“Babylon,” which opens nationwide on Friday, tells an epic story about ordinary people who became Hollywood legends during the golden age of silent film in the 1920s.
Viewers will see these characters go to the excesses of their cinematic fame before disappearing from the spotlight – sometimes tragically and abruptly – as talkies make them feel invisible.
Mexican actor Diego Calva, 30, who shares the big screen in ‘Babylon’ with Brad Pitt and Margot Robbie, wants viewers to remember these early film pioneers, some of whom were Latino, who helped make Hollywood but have been largely forgotten by history.
“It was pretty cool to put a face to a successful Mexican in those days,” Calva told NBC News, referring to his fictional character Manny Torres, who eventually rose through the ranks from assistant to a movie producer. dumb. “Latinos, we were always there, you know, working on that.”
His role earned him a 2023 Golden Globe nomination for Best Actor in a Comedy or Musical, which could make his move from TV to film more permanent. Outside of “Babylon,” fans will recognize him from Netflix’s “Narcos: Mexico,” in which he played drug dealer Arturo Beltrán Leyva.
Calva said much of his success as an actor is driven by the same kind of passion for filmmaking that elevated his character in “Babylon” to a bigger role in Hollywood.
“For Manny, movies are like the doorway to a bigger universe, a bigger opportunity,” he said. “I think I share the same situation. This is my first time in Miami and I’m only here because I make movies,” he said in a video interview.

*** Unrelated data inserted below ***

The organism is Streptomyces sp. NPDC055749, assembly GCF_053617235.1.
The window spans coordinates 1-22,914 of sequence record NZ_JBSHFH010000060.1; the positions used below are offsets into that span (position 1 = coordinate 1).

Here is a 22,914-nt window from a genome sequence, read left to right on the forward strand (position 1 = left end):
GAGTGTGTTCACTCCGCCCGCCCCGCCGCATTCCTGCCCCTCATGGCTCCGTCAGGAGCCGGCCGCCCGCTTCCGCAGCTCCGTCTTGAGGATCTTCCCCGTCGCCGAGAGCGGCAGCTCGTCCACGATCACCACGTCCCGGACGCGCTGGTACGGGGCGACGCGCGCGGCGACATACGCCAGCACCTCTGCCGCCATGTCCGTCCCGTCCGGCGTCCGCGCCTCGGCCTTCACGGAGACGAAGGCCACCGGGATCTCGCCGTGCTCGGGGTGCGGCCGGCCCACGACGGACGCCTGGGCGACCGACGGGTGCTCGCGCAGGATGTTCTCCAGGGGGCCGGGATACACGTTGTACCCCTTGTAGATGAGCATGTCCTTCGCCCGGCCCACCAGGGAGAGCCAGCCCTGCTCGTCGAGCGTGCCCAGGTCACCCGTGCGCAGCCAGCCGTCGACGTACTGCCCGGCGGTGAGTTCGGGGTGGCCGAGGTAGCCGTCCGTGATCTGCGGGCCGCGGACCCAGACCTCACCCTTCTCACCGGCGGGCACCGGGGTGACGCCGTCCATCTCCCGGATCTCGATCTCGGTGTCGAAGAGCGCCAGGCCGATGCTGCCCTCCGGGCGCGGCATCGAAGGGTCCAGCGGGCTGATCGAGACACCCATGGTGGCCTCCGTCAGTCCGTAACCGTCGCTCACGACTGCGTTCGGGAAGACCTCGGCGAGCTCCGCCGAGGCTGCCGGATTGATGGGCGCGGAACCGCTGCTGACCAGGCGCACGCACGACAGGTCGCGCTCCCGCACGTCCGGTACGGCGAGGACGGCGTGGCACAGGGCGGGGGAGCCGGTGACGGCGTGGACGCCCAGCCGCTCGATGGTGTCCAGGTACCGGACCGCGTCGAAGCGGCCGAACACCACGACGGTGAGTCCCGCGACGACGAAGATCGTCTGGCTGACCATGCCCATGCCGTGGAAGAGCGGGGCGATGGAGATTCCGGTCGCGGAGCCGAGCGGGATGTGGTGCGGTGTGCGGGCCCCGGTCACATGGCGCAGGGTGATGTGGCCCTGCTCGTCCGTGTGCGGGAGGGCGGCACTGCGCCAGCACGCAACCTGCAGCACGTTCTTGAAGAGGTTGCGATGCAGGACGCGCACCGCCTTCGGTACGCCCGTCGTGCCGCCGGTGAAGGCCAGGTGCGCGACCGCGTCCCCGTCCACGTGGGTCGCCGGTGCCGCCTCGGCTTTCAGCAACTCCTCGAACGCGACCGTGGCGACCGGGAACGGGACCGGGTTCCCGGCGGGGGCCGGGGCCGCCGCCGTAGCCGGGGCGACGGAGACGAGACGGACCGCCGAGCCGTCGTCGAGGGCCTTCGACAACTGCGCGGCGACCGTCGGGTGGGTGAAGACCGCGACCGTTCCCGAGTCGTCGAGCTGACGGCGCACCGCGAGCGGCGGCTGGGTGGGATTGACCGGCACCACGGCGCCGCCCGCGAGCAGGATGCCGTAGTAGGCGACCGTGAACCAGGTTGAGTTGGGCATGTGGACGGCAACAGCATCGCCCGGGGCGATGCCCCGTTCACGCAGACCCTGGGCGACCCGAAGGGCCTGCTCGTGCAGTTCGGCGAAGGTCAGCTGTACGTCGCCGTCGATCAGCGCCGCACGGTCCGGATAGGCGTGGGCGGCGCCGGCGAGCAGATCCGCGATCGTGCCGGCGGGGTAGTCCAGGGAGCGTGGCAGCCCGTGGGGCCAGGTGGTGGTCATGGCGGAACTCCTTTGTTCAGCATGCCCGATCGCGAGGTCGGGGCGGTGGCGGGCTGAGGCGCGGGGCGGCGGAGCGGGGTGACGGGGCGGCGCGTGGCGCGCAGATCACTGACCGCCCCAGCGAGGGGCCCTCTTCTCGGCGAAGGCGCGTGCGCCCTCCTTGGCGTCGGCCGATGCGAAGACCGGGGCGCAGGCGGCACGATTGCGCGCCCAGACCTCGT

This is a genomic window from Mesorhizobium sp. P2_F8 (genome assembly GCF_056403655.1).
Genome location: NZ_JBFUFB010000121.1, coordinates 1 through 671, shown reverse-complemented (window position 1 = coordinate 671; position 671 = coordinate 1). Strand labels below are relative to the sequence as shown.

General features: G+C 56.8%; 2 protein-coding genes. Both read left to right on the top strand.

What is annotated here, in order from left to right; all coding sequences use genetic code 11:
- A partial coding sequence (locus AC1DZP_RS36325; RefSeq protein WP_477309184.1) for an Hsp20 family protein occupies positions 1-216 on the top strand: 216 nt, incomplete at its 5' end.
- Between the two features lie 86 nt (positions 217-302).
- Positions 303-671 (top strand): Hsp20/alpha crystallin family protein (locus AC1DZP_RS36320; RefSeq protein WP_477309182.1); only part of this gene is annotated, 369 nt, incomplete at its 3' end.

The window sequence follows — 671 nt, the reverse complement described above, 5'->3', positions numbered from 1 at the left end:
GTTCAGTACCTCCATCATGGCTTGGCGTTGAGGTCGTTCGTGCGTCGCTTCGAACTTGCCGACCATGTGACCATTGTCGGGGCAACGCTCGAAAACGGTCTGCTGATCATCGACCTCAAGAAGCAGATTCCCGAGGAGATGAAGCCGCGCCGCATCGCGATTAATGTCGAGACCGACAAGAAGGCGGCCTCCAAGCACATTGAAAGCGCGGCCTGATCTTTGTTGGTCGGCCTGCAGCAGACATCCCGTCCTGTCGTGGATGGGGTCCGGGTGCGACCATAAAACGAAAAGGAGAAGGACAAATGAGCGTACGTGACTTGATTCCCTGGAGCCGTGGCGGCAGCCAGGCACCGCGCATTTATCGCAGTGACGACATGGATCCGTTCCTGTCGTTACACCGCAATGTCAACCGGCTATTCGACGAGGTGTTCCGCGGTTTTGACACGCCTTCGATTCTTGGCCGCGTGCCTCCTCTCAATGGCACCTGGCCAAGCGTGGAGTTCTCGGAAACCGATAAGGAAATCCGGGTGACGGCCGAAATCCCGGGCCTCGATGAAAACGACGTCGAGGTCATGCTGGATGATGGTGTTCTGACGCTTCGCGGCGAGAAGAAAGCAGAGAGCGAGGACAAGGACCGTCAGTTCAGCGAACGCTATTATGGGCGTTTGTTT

While some viewers might view the films as an escape, Calva said, he sees the film as “a way to become more immersed in reality.”
Early Latino actors were featured in stereotypical characters as bandits, cantina girls, and lovers. But some became legends in the 1920s, including Mexican-born actor Ramón Novarro, who starred in the 1925 silent film “Ben-Hur: A Tale of the Christ.”
Novarro’s cousin, Dolores Del Río, also enjoyed crossover success between Mexico and Hollywood, and even starred in talkies after becoming a silent movie star. Her 1943 romance “María Candelaria” was the first Mexican film to screen at the Cannes International Film Festival.
Movies then and now, Calva said, have the power to attract viewers from different walks of life, with “Babylon” as an example of people teaming up to tell stories of diverse characters on the big screen.
“I think it’s beautiful what’s happening right now, because we’re finally mixing all the stories to create something that belongs to everyone. And that’s important,” he said.
Looking back on the history of silent films, Calva pointed out the contradiction of how talkies also silenced the voices of people in the industry.
“Movie sets during the silent period were like noisy. Two movies were running at the same time,” he said, referring to a scene from “Babylon.”
“But then when the sound came,” Calva said, “the set went silent.”